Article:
Launching a new venture is exciting. It’s a leap into the unknown with the faith that your
idea combined with your skillset will breed a fruitful business. In the early days there is so
much to do: create and refine your product or service, design the branding, register the
company, set-up a website… the list goes on.
But one decision that is increasingly dividing the masses is knowing when the right time to
get an office is, if at all.
In the startup world, the discussion here is in full flow. Remote working is on the rise; coworking spaces are popping up left, right and centre, offices perks are becoming increasingly competitive featuring benefits such as unlimited breakfasts, yoga clubs and flexi-time. Facebook has gone as far to offer anyone in San Francisco that lives close to its office a $10,000 bonus to accommodate for higher housing prices.
Naturally, with so much noise, it’s hard for startup founders to know which is the right path.
So, we’ve assessed the research to understand what the true benefits of an office are and
how you can identify whether having one is right for you.
Inch by inch, side by side
The number one argument for having a dedicated office space is the ability to interact with
others and get some face time with your team.
Multiple studies have found that face-to-face communication is often more successful than
other forms (due to a variety of factors, such as body language and interactivity).
Organisations such as Harvard Business Review found that researchers who worked in close
physical proximity produced more impactful papers.
It could be research such as this that has spurred a long list of large organisations to shut
the door on remote working and revive the office environment. Marissa Mayer, former CEO
of Yahoo, led this charge in 2013 stopping remote working, instead of introducing work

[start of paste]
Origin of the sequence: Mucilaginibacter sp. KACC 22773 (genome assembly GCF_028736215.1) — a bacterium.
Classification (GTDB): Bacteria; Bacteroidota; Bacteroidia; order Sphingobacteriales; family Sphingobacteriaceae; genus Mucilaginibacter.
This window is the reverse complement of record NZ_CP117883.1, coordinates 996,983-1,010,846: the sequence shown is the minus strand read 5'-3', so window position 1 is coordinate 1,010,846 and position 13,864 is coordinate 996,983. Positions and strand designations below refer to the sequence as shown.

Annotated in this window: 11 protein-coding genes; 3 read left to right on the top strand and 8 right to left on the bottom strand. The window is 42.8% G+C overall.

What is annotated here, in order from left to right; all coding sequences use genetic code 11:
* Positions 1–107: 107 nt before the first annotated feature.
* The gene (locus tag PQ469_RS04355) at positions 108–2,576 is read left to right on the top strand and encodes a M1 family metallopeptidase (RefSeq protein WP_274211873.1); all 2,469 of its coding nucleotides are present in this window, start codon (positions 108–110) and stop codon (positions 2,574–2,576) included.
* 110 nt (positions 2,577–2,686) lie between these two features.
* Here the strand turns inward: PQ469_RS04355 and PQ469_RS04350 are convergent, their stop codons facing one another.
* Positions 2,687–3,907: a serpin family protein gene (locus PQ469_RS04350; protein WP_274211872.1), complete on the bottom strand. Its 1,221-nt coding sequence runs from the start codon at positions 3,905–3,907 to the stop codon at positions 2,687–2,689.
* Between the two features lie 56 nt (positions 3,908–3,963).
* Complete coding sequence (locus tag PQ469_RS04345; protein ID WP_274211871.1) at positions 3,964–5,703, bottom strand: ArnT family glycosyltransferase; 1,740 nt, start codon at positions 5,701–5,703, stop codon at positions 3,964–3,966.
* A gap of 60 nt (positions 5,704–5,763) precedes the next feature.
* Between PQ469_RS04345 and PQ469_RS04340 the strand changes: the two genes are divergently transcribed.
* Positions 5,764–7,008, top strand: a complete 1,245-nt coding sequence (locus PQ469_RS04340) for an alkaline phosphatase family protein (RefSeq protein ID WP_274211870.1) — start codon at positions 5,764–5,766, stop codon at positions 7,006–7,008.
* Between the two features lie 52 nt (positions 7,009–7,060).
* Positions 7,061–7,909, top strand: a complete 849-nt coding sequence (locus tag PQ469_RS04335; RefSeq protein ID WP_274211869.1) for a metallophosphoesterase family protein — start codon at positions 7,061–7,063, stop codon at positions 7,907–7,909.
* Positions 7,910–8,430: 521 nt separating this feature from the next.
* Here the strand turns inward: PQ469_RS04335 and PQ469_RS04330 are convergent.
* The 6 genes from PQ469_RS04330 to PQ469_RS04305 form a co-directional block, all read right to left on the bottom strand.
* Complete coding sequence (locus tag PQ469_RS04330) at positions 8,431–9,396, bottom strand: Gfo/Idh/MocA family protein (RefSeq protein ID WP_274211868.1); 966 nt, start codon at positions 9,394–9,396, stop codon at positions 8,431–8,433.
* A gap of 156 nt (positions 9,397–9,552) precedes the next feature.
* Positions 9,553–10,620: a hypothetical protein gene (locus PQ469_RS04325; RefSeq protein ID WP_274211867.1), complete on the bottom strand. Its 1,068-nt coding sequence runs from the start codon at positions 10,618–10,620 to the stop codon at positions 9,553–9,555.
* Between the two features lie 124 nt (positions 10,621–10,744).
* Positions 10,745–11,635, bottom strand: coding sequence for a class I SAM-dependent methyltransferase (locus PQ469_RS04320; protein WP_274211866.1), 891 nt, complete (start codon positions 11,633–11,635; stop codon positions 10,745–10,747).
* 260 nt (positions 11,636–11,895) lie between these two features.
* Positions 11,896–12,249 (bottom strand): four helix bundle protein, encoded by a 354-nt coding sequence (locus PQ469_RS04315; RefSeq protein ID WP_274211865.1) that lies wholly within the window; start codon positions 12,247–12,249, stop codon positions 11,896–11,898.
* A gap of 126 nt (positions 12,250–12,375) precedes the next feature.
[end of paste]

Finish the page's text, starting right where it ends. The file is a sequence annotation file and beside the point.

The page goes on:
perks such as childcare. It appears IBM has followed in these footsteps, four months ago
ending it’s widely known remote culture to work ‘shoulder to shoulder’.
Flip reverse it
However – before signing a lease on the dotted line, consider what your team thinks about remote working.
It’s been reported that 97% of employees believe they are more productive when working
from home. Further research suggests remote workers are more productive and log more
hours than employees who work in the office, and for many companies, offering an option
to work remotely helps recruit employees who are seeking better work-life balance or who
want to live in a location where the company has no office.
Tech companies, like Buffer, have done away with their offices completely. The social media
company used to have an office until the company realised almost none of its employees
worked there. So, in 2015, Buffer closed its office in San Francisco office for good. Not only
increasing ‘freedom’ for its employees allowing them to work and travel as they wished but
also saving $7000 a month on office space.
Do what’s right for you
Both the case for and against an office are compelling. There’s research to back up each
side of the argument. As always in business, it comes down to doing what is right for you.
Why not consider the three Cs when deciding?
An office doesn’t come for free… usually. Consider the financial impact on your business. Ensure you have enough budget for additional costs such as furniture, insurance and utilities.
Work out your long-term business plan before signing a lease. Consider your growth plans and how quickly you plan to hire. Ensure that you don’t outgrow your office space before its up.
Research how you will communicate with your team if they are remote working. Consider the project management and instant messaging tools that are available. Ensure you understand exactly how you can manage workflow.
Decide whether an office will actually lead to new business. Consider how often you will hold in-person meetings with prospective business owners at your premises. Ensure you understand if these meetings will yield new business and if so, how that additional income will impact your business.
Make sure you have communicated with your team to understand their thoughts on remote working too. Consider the impact on their work lives too. Ensure you have feedback from all to make them feel valued and listened to before reaching a conclusion.